Eurozone bond yields jumped and Southern European bonds underperformed on Tuesday, with investors ramping up their bets on a European Central Bank rate hike next year as the bank’s policymakers began casting a wary eye on upside inflation risks.
ECB board member Isabel Schnabel flagged the risk of inflation staying above the ECB’s target in the medium term, and Dutch central bank governor Klaas Knot said the post-pandemic inflation outlook justified a reduction in monetary stimulus.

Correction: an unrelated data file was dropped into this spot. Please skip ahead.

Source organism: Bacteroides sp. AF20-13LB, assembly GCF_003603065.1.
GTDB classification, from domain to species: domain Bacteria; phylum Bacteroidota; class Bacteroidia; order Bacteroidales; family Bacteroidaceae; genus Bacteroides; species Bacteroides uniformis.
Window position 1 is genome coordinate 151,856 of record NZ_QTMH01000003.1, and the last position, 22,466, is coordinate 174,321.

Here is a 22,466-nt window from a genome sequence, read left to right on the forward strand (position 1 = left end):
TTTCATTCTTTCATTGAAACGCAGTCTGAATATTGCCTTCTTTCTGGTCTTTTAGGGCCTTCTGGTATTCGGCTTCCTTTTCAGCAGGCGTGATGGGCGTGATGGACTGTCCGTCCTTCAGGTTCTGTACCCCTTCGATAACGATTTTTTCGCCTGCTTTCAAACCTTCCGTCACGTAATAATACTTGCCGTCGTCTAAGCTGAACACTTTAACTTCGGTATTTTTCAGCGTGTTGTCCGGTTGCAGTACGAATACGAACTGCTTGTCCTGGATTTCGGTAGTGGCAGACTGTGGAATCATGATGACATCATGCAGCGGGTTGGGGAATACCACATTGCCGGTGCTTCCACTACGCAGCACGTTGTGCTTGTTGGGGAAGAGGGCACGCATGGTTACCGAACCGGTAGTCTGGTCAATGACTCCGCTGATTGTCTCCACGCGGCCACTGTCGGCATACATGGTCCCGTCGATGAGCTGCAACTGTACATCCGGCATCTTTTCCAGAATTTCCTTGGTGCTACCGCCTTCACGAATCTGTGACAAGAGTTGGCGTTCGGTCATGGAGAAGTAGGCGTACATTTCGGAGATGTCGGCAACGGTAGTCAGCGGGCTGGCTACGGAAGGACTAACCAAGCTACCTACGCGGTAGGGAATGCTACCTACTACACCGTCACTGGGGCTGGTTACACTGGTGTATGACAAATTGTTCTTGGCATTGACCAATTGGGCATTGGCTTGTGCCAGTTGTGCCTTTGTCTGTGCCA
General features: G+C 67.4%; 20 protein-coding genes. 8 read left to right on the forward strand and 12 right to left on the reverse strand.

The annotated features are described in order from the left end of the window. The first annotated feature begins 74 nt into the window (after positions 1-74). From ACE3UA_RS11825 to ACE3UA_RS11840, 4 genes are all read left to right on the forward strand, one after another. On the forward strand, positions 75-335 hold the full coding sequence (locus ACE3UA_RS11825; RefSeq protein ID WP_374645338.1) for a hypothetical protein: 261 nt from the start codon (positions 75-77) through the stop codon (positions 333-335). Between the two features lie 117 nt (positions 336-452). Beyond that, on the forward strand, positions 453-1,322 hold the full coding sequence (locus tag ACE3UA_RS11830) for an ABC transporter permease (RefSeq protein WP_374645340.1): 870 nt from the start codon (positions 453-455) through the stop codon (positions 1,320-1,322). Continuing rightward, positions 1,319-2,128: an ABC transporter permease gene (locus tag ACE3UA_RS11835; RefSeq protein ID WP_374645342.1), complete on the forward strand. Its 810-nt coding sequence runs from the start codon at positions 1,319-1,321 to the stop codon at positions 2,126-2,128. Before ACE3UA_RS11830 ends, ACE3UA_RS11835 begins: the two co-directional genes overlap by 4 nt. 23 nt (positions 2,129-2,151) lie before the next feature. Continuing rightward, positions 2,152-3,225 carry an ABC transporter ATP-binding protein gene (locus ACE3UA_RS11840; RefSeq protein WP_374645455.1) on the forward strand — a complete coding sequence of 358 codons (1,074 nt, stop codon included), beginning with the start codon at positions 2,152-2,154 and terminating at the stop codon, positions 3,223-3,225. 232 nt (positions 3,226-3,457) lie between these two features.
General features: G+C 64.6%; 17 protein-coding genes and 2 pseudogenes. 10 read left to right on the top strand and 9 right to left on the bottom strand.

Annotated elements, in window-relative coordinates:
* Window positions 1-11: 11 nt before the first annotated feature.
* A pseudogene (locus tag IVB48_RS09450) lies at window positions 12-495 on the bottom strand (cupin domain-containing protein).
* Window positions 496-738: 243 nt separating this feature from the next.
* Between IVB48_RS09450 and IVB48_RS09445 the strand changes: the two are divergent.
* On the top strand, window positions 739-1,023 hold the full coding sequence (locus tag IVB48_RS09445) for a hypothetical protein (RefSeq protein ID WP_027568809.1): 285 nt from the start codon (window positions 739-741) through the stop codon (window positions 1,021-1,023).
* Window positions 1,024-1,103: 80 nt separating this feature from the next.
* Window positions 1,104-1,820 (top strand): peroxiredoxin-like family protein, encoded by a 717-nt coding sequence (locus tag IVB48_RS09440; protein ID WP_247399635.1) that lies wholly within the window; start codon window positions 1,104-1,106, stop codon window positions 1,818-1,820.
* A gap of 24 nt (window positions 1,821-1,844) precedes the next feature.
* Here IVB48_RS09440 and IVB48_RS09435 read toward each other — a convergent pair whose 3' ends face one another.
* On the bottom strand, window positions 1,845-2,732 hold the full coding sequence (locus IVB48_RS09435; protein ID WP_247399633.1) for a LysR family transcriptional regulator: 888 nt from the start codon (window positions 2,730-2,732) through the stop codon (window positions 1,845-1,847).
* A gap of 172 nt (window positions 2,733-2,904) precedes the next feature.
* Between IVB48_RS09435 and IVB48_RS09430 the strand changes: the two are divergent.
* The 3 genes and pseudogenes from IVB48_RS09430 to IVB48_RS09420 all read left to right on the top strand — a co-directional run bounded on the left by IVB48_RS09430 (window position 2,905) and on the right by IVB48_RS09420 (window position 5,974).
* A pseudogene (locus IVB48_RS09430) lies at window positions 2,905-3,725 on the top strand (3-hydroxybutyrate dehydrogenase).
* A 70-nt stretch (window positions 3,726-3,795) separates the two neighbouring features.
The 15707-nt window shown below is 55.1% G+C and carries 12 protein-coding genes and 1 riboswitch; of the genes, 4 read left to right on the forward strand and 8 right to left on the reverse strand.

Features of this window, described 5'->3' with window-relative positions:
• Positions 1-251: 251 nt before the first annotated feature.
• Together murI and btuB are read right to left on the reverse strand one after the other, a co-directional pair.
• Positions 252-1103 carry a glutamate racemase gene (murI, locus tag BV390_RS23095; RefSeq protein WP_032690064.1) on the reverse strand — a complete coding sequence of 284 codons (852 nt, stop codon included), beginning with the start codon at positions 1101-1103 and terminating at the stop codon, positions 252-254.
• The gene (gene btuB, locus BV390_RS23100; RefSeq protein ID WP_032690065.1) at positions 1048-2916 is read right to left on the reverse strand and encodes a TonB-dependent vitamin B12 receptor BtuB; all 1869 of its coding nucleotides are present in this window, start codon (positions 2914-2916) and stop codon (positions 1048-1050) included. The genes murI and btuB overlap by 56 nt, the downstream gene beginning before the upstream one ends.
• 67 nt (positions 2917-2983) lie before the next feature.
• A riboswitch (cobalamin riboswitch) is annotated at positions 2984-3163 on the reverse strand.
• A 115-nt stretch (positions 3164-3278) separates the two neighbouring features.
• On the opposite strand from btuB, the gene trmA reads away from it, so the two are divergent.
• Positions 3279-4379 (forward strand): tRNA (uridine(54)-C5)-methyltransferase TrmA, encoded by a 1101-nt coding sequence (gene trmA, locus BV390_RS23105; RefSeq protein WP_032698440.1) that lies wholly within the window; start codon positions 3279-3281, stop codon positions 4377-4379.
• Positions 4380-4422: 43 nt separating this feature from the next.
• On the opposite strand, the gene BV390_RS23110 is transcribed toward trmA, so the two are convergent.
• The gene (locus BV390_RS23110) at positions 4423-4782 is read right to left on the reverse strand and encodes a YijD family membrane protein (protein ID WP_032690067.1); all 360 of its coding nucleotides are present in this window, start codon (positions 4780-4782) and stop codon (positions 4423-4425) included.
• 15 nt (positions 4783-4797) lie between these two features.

Even Irish central bank governor Gabriel Makhlouf, who was more cautious, recognized risks to the inflation outlook.
Policymakers also added to predictions that the ECB’s pandemic bond purchases (PEPP) will end in March.
Yields on 10-year Italian and Greek bonds, among the biggest stimulus beneficiaries, rose some 10 basis points each to 1.05% and 1.3% respectively, the highest since early November.
Southern European bonds came under particular pressure as they face a stability test as the PEPP, under which the ECB can purchase debt more flexibly than for its conventional bond purchases, expires next year. [Reuters]